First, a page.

The Review: My nook arrived two weeks ago, on February 2 (it shipped early!) and I excitedly unwrapped the package.  I’d heard about people having issues getting the nook out of the package, and had watched an unboxing youtube video in hopes of having an easy unboxing process.  The nook IS hard to unbox.  B&N sends it clicked in to a plastic mount that keeps it from shifting around in the shipping process, but that is definitely a bit tricky to detach.

Once it was out of the box, I turned it on and plugged it in to charge, following the “getting started” instructions that came with it.  I’d heard that there was some issues where users were excited to play with the nook right away and their nooks froze while charging, so I did my best not to play too much, but I couldn’t resist registering and setting up my home wifi network on it.  Both processes were easy and fairly intuitive for me, and I had no freeze issues.  In fact, I’ve been freeze free since I’ve had the device.

In the last two weeks I’ve purchased four books on the device, downloaded one book purchased previously, read two books and started a third, all without issues.  I’ve also installed wallpapers and screen savers and updated my software.  The only issue I had there was that when I connected my nook to my PC to side load the software update (I could have waited for my nook to download it but I was impatient) my nook lost the page I was reading.  I had heard that this would happen and that the new update would fix the issue, and sure enough, the next time I connected it to my PC my nook kept the page.

Reading Experience: I was sure that I’d miss having an actual book when I was reading on the device, but that hasn’t happened.  The size of the screen is about the same as a mass-market paperback and the text and images are crisp, but not so crisp that it seems unnatural.  The feel of the nook is good in my hand, not too heavy and not too light.  I would have preferred that they round the edge so that it didn’t dig into my hand so much, but I get the same issue from reading a hardcover.  Turning the page with a swipe on the darkened touchscreen is a lot like turning the page on a book, and not nearly as hard to get used to as some of the more vocal reviewers have made it sound.  Page refresh is as fast as turning the page of a book.  And I’m not getting the eye strain that I would sometimes get when reading on my laptop or netbook.  In my opinion, Barnes and Noble have done a good job replicating the book-reading experience here.  Sometimes I forget I’m reading on an electronic device altogether.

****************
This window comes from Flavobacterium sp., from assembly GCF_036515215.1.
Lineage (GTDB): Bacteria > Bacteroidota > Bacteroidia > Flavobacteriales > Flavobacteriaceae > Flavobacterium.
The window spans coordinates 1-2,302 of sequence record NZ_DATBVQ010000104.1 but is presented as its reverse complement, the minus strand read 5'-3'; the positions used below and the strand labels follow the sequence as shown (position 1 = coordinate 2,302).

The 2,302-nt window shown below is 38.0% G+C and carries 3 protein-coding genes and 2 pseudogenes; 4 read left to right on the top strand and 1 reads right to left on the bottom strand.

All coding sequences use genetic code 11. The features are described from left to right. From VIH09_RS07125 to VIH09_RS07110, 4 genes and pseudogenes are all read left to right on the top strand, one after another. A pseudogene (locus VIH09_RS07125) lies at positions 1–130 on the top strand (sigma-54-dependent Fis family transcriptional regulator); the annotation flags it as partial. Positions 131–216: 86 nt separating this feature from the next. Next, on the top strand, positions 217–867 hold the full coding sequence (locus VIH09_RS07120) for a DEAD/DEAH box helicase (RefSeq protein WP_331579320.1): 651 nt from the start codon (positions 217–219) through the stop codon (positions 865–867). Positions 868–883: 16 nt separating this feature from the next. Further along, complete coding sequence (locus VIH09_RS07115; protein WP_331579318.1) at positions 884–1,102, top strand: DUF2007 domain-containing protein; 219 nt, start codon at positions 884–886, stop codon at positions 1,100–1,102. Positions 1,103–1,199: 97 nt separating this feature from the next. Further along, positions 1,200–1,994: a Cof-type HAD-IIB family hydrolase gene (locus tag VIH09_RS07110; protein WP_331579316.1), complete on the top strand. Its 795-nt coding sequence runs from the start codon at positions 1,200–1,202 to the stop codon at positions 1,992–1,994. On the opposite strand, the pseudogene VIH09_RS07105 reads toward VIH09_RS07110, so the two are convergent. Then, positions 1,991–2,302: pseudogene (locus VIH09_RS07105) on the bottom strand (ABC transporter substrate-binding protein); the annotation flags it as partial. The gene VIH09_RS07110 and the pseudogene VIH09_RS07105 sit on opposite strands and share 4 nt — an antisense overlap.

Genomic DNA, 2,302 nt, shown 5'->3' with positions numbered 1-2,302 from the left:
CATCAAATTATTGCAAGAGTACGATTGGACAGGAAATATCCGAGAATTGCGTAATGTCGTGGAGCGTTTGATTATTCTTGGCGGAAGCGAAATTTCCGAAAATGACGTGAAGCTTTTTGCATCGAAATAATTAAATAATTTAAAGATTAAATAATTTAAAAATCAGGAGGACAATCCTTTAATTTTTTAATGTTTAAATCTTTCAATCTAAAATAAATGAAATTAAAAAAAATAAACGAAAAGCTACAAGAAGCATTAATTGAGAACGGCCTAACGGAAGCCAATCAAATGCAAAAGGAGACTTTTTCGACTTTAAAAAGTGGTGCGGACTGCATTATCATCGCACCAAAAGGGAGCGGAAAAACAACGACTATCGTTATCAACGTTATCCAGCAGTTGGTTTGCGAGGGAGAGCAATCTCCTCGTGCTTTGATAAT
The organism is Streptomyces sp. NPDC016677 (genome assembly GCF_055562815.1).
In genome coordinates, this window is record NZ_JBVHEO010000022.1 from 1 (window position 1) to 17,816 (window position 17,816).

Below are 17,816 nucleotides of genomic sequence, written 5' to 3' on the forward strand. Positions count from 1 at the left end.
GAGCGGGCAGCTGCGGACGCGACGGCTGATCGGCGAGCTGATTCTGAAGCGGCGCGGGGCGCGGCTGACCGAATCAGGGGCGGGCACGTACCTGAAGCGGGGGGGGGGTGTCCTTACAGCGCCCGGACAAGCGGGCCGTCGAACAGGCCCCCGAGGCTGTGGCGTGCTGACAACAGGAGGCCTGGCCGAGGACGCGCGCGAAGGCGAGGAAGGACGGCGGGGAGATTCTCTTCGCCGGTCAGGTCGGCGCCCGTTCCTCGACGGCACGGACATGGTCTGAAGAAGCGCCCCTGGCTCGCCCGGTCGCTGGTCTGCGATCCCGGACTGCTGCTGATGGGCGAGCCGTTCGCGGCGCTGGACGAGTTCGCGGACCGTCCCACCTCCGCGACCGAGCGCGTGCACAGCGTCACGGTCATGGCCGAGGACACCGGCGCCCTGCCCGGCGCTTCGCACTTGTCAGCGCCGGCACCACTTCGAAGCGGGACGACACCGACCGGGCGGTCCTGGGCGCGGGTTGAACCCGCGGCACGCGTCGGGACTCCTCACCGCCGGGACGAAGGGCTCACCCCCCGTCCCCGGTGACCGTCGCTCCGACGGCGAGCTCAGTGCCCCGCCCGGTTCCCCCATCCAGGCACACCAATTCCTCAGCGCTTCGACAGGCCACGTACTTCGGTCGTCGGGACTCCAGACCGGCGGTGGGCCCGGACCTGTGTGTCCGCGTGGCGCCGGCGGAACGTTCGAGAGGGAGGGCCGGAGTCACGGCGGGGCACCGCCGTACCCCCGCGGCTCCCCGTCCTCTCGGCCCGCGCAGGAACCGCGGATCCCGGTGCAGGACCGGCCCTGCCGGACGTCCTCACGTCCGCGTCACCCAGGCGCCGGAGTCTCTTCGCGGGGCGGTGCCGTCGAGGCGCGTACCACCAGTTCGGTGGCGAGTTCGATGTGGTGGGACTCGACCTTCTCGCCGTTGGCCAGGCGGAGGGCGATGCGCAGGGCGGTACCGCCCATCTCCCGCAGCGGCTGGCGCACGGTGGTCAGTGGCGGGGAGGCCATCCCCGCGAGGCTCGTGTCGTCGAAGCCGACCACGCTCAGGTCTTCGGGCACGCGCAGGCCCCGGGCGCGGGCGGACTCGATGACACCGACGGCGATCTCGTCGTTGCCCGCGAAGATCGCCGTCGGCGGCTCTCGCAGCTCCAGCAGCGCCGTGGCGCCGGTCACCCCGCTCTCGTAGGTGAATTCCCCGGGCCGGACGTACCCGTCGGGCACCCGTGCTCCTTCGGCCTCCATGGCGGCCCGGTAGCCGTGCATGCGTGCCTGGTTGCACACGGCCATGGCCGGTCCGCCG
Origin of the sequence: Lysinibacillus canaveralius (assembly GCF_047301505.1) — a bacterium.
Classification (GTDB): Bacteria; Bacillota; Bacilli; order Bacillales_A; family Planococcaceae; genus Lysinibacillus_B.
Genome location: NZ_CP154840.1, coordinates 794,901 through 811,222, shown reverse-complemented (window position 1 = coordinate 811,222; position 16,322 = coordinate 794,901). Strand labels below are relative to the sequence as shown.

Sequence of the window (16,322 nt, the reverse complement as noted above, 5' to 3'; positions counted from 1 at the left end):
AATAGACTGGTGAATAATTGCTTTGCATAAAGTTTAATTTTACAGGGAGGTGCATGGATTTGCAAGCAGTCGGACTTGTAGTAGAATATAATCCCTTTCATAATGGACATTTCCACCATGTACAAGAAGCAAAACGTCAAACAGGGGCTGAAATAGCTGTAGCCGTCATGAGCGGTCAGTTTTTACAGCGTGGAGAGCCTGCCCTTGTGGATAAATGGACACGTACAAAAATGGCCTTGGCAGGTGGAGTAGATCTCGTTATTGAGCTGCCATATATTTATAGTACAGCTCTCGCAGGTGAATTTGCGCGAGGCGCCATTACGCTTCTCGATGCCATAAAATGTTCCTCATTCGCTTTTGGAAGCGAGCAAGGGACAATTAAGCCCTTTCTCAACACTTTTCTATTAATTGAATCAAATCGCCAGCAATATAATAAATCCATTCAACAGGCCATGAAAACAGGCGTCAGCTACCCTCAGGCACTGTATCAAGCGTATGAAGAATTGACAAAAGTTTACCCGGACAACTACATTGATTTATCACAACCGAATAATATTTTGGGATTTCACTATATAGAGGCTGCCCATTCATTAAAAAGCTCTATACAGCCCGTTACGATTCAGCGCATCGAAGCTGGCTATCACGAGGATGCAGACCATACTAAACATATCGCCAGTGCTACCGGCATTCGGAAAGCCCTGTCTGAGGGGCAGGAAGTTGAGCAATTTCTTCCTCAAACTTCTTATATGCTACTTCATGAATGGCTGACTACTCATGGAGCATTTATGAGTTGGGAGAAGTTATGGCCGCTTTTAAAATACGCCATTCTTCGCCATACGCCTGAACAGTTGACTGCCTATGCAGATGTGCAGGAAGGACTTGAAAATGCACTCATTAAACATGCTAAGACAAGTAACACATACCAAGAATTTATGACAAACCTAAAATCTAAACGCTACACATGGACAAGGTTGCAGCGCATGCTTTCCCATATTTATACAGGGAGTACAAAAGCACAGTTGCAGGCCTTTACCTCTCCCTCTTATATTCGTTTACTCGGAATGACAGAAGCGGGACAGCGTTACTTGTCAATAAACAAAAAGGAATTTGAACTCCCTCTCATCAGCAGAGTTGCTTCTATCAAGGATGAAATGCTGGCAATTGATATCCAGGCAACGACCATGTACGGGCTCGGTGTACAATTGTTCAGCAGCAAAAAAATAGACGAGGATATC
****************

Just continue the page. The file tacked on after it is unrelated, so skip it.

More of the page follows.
Battery Life: One of the bigger issues that I’d heard before receiving my nook was that that the battery life was not nearly as good as advertised. One could not go a full week on one charge with the device in airplane mode. Some reviewers and forum posters had stated that the nook could not go a full day without a charge. What if my book was really good? Would I have to charge my nook in the middle of a reading session? It turns out that while I can’t read all day every day for a week without charging, I can read my usual amount – stints of four to five hours a day with a few no reading or light reading days mixed in – and go about 4 days without a charge. I’m pretty happy with that, but if I was going to take an 18 hour flight I’d probably buy a spare battery and charge it up before I left the house.